Oil reserves to be released following request from the U.S.

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Oil reserves to be released following request from the U.S.

The inside of the state-owned Korea National Oil Corp. oil reserve storage facility in Ulsan, that was completed on Nov. 19. The latest oil reserve center can stockpile up to 10.3 million barrels. There are currently nine of such reserve storage facilities across the country. [YONHAP]

The inside of the state-owned Korea National Oil Corp. oil reserve storage facility in Ulsan, that was completed on Nov. 19. The latest oil reserve center can stockpile up to 10.3 million barrels. There are currently nine of such reserve storage facilities across the country. [YONHAP]

Korea is complying with a request from U.S. President Joe Biden to release oil from strategic reserves.  
 
While the exact amount is yet to be announced, the Korean government estimates the release will be roughly equivalent to the action taken in 2011 when about 4 percent of the nation’s strategic reserve, or around 34.67 million barrels, was added to the market during an oil-supply crisis caused by the Libyan civil war.  
 
The stockpile is roughly 97 million barrels, which could sustain the country without outside supply for 100 days. When including reserves in the private sector, the total is about 200 million barrels, which would last roughly 200 days.  
 
The Korean Ministry of Trade, Industry and Energy and the Ministry of Foreign Affairs on late Tuesday said it will be joining the proposal considering the ongoing rise in international crude prices as well as the alliance between United States and Korea.  
 
Details, including the time of the release, will be ironed out with the countries participating.  
 
On Tuesday, President Biden said he earlier proposed several countries including Korea to tap into their reserves to stabilize oil prices.   
 

“This is a problem not just here in the United States, but around the world.  The price of gasoline has reached record levels recently in Europe and in Asia.," Biden said Tuesday. "India, Japan, the Republic of Korea, and the United Kingdom have agreed to release additional oil from their reserves.  And China may do more as well.  This coordinated action will help us deal with the lack of supply, which in turn helps ease prices."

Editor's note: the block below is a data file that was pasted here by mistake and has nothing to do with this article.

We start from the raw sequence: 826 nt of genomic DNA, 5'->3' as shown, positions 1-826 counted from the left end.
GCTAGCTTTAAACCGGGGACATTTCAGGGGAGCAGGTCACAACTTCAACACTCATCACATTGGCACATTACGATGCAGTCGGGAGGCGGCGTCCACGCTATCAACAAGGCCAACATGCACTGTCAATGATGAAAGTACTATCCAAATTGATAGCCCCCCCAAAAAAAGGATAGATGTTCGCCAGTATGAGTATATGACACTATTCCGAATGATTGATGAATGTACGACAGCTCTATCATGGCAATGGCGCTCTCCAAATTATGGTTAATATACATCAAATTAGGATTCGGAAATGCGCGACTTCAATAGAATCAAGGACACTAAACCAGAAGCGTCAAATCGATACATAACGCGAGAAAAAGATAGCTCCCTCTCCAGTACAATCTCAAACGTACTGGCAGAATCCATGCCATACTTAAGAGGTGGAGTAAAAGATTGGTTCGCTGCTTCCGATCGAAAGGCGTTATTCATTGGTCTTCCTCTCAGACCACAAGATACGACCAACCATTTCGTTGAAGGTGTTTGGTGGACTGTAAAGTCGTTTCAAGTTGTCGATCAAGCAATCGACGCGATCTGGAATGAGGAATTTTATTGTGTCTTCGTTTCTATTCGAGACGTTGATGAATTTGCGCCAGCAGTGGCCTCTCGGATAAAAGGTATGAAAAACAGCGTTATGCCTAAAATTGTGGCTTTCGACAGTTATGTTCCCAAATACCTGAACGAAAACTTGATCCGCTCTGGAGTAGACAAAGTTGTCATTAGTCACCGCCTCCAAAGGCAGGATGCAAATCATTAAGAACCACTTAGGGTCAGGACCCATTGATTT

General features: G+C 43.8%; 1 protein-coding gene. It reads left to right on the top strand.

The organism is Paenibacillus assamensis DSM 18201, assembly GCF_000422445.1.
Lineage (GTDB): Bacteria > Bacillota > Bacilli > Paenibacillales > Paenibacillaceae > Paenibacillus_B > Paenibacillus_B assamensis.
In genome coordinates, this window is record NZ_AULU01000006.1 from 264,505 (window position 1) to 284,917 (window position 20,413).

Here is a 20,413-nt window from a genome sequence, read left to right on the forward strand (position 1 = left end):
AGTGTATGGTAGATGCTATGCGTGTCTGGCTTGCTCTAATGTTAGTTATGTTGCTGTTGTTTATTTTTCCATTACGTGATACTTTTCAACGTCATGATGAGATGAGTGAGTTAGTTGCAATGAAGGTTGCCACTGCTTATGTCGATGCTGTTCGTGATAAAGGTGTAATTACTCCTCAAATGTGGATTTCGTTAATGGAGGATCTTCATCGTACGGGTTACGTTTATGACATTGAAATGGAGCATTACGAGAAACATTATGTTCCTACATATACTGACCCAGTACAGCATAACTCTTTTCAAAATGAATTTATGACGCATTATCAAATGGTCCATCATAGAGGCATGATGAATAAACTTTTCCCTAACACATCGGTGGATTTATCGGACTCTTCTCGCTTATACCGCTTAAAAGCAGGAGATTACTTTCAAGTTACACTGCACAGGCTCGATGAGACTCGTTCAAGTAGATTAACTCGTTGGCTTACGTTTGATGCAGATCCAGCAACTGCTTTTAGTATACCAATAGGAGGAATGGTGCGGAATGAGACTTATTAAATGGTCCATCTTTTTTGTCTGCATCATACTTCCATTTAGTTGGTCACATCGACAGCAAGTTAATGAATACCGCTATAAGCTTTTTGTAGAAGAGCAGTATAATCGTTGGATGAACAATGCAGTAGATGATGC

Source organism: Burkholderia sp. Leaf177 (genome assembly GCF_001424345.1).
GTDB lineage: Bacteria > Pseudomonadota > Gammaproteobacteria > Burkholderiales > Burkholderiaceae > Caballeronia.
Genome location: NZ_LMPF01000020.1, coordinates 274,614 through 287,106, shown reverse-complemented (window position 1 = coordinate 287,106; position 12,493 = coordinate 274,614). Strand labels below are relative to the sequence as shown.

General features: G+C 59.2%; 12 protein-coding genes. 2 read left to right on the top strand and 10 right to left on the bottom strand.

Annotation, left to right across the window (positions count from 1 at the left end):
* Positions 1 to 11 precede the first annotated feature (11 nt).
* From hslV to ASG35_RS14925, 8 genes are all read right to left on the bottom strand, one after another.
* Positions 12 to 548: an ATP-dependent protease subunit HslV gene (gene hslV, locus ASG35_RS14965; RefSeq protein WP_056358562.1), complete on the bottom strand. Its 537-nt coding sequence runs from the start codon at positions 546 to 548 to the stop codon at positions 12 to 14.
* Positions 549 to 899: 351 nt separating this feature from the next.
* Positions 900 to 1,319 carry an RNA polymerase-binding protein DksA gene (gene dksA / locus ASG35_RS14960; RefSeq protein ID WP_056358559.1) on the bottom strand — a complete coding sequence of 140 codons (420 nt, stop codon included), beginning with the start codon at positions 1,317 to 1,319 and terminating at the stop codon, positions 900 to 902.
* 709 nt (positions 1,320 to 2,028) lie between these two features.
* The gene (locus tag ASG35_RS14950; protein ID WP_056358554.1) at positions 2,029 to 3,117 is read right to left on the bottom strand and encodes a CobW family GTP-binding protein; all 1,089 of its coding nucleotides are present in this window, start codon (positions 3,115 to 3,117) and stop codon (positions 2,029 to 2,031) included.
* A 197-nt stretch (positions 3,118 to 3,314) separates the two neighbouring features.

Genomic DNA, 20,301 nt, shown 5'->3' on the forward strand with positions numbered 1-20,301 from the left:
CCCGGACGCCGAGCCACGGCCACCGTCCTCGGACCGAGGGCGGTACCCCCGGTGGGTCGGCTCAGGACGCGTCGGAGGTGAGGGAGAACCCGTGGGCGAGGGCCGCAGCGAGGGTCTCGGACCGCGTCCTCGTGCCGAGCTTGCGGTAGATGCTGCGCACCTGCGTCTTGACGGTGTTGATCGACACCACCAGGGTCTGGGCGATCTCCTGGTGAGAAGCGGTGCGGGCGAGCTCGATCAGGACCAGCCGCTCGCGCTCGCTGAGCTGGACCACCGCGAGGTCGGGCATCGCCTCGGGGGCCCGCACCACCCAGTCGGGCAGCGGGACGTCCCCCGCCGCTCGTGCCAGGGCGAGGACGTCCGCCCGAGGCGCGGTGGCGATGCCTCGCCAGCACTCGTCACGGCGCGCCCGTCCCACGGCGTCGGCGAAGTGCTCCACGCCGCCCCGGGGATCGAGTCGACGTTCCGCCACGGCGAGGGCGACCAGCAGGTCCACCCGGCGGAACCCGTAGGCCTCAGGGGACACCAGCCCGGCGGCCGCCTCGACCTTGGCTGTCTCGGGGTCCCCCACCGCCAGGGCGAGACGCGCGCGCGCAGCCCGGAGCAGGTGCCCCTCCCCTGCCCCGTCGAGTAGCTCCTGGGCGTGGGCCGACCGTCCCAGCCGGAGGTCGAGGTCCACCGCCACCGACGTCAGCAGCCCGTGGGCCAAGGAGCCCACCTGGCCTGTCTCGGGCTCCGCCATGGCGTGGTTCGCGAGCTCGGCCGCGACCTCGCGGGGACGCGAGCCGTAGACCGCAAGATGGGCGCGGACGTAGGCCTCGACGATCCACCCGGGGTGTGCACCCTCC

According to the Korean government, Dubai crude, which represents the bulk of Korea’s crude imports, cost $78.42 per barrel as of Monday. That’s more than 50 percent up compared to the beginning of the year, when it was $50 per barrel.  
 
High international oil prices have been one of the leading drivers of inflation in Korea and globally.
 
Since April, Korea’s consumer prices have been rising about 2 percent on year. And in October, they were up 3.2 percent on year.  
 
Fuel prices rose 27.3 percent year-on-year in October, the biggest jump since August 2008's 27.8 percent increase. Gasoline prices were up 26.5 percent, diesel prices 30.7 percent and LPG gas used for vehicles rose 27.2 percent.  
 
Fuel price increases affected manufactured goods, the prices of which rose 4.3 percent, the biggest year-on-year jump since February 2012's 4.7 percent.  
 
To take the edge of the increases, the government lowered taxes on fuel on Nov. 12. Fuel taxes were slashed 20 percent, the most aggressive cut so far.  
 
The cut will last for six months.  
 
Between November 2018 and May 2019, the Korean government cut fuel taxes 15 percent as international oil prices spiked above $80 per barrel.  
 
Tensions are mounting over the issue as OPEC threatens to change its plans of increasing crude output.
 
“I anticipate OPEC-plus energy ministers will maintain their current plan of adding more supplies to the market gradually,” said Joseph McMonigle, the International Energy Forum’s secretary general during a virtual meeting with Japan’s Foreign Affairs Ministry’s Director General of Economic Affairs Ono Hikariko on Monday, according to an IEF statement.  
 
“However, certain unforeseen external factors, such as a release of strategic reserves or new lockdowns in Europe, may prompt a reassessment of market conditions.”  
 
 

BY LEE HO-JEONG [lee.hojeong@joongang.co.kr]
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